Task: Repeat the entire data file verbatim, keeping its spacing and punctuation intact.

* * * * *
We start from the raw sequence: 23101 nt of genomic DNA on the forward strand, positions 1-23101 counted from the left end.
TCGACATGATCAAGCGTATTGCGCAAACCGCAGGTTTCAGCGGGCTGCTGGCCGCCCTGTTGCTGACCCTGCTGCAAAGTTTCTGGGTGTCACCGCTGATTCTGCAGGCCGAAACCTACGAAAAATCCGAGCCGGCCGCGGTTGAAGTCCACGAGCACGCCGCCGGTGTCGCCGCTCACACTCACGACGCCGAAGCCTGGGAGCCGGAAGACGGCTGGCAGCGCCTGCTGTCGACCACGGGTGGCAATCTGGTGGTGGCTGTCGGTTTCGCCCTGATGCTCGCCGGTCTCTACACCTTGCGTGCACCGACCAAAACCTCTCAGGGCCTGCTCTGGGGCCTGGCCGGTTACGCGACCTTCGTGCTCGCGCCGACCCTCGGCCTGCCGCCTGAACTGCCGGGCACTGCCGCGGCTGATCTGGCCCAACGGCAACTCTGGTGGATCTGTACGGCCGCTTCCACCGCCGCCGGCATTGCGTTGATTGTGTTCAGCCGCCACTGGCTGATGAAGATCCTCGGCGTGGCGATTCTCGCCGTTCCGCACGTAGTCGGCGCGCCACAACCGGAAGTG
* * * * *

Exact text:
We start from the raw sequence: 23101 nt of genomic DNA on the forward strand, positions 1-23101 counted from the left end.
TCGACATGATCAAGCGTATTGCGCAAACCGCAGGTTTCAGCGGGCTGCTGGCCGCCCTGTTGCTGACCCTGCTGCAAAGTTTCTGGGTGTCACCGCTGATTCTGCAGGCCGAAACCTACGAAAAATCCGAGCCGGCCGCGGTTGAAGTCCACGAGCACGCCGCCGGTGTCGCCGCTCACACTCACGACGCCGAAGCCTGGGAGCCGGAAGACGGCTGGCAGCGCCTGCTGTCGACCACGGGTGGCAATCTGGTGGTGGCTGTCGGTTTCGCCCTGATGCTCGCCGGTCTCTACACCTTGCGTGCACCGACCAAAACCTCTCAGGGCCTGCTCTGGGGCCTGGCCGGTTACGCGACCTTCGTGCTCGCGCCGACCCTCGGCCTGCCGCCTGAACTGCCGGGCACTGCCGCGGCTGATCTGGCCCAACGGCAACTCTGGTGGATCTGTACGGCCGCTTCCACCGCCGCCGGCATTGCGTTGATTGTGTTCAGCCGCCACTGGCTGATGAAGATCCTCGGCGTGGCGATTCTCGCCGTTCCGCACGTAGTCGGCGCGCCACAACCGGAAGTG